Social Media

Twitter Files: Employees Knew the Media's Favorite Russian Bots List Was Fake

"I think we need to just call this out on the bullshit it is."


The Alliance for Securing Democracy (ASD) is a nonprofit organization that leverages the purported expertise of former U.S. national intelligence officials to identify Russian influence on social media. Its advisory council includes the neoconservative writer Bill Kristol, Hillary Clinton campaign official John Podesta, and various former employees of national security agencies.

ASD maintains Hamilton 68, a dashboard that monitors the accounts of 600 Twitter accounts alleged to be Russian bots. The dashboard was highly regarded by the mainstream media: Favorable coverage of ASD's work appeared in Politico ("The Russian Bots Are Coming. This Bipartisan Duo Is On It."), The Washington Post ("Russia-linked accounts are tweeting their support of embattled Fox News host Laura Ingraham"), and elsewhere.

But according to new revelations uncovered by independent journalist Matt Taibbi as part of the Twitter Files, the accounts on ASD's list weren't Russian bots. Moreover, Twitter content moderators knew the list was inaccurate but were reluctant to criticize it due to fears of bad press.

Indeed, Taibbi published screenshots of several emails that show Twitter's former trust and safety czar, Yoel Roth, discovering the list was wrong. The dashboard "falsely accuses a bunch of legitimate right-leaning accounts of being Russian bots," he wrote. "I think we need to just call this out on the bullshit it is."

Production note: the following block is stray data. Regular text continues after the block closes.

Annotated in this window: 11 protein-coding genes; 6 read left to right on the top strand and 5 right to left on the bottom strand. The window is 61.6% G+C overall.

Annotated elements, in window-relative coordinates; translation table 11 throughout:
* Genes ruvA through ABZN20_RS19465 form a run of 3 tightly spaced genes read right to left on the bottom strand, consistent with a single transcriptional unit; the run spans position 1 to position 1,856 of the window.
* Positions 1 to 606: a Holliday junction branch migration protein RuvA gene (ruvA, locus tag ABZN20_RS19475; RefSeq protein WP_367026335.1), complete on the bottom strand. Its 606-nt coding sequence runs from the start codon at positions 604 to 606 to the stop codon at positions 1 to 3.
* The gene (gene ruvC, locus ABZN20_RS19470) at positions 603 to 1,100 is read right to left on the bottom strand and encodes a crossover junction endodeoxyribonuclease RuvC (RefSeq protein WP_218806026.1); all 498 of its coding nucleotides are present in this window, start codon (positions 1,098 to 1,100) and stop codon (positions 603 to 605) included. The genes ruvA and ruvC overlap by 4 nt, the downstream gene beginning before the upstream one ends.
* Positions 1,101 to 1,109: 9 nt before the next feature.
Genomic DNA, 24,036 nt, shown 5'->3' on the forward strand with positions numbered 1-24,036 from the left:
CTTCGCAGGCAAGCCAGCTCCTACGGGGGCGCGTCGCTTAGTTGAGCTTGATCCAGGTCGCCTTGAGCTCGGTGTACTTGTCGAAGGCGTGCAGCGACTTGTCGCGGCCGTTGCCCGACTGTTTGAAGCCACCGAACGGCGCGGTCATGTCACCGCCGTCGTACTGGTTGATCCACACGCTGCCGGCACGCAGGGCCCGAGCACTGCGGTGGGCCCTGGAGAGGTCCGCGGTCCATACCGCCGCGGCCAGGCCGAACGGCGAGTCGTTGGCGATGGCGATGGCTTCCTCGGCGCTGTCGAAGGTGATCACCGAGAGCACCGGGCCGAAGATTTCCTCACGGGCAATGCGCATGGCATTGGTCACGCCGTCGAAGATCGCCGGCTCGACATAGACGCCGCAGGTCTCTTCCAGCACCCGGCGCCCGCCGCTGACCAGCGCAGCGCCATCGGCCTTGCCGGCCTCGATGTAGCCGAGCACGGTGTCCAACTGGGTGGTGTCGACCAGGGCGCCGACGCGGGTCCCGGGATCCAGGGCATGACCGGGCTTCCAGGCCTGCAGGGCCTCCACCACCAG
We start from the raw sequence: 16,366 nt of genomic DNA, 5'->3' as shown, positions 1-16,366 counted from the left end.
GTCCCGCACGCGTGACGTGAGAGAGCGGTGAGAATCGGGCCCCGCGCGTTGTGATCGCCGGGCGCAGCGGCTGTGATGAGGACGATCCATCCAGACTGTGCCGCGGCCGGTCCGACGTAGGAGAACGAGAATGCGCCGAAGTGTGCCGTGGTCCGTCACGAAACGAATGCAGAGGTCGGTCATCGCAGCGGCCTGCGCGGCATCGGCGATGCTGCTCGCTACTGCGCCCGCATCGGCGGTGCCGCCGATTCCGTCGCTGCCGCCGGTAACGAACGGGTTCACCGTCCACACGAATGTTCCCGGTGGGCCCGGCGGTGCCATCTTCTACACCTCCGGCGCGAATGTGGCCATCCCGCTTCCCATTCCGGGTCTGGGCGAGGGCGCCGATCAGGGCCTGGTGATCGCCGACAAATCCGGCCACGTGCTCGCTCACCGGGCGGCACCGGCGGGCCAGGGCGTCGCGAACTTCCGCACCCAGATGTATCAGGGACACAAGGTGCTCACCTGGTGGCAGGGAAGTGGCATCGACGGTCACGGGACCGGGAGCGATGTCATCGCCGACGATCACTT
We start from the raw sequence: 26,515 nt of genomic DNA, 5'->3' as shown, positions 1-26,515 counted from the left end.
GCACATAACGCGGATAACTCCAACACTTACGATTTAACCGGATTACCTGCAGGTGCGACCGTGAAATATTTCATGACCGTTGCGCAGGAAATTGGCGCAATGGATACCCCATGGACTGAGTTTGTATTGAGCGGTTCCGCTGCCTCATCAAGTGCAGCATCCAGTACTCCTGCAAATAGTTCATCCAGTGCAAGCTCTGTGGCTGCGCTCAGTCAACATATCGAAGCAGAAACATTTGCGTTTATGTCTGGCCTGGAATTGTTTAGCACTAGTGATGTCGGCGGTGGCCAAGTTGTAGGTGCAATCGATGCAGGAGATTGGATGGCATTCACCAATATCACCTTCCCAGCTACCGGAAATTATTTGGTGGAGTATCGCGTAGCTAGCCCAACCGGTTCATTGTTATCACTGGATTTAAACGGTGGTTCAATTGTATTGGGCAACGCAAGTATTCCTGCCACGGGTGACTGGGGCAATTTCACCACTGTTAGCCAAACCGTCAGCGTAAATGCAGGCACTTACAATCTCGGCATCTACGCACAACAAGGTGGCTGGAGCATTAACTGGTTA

Ultimately, Roth did not publicly denounce the list as bullshit—in part because other Twitter employees dissuaded him. "We have to be careful in how much we push back on ASD publicly," said one communications official.

Taibbi notes that several of the officials who advised against a public confrontation with ASD eventually left Twitter to work for Democratic political figures.

This is all extremely damning. An organization with ties to the U.S. national security apparatus falsely portrayed a bunch of mostly right-leaning, Trump-supporting Twitter content as nefarious and Russian in origin. The mainstream media eagerly peddled this incorrect narrative. And Twitter wavered on pushing back because elite sentiment was so disposed to imagine Russian operatives hiding behind every curtain.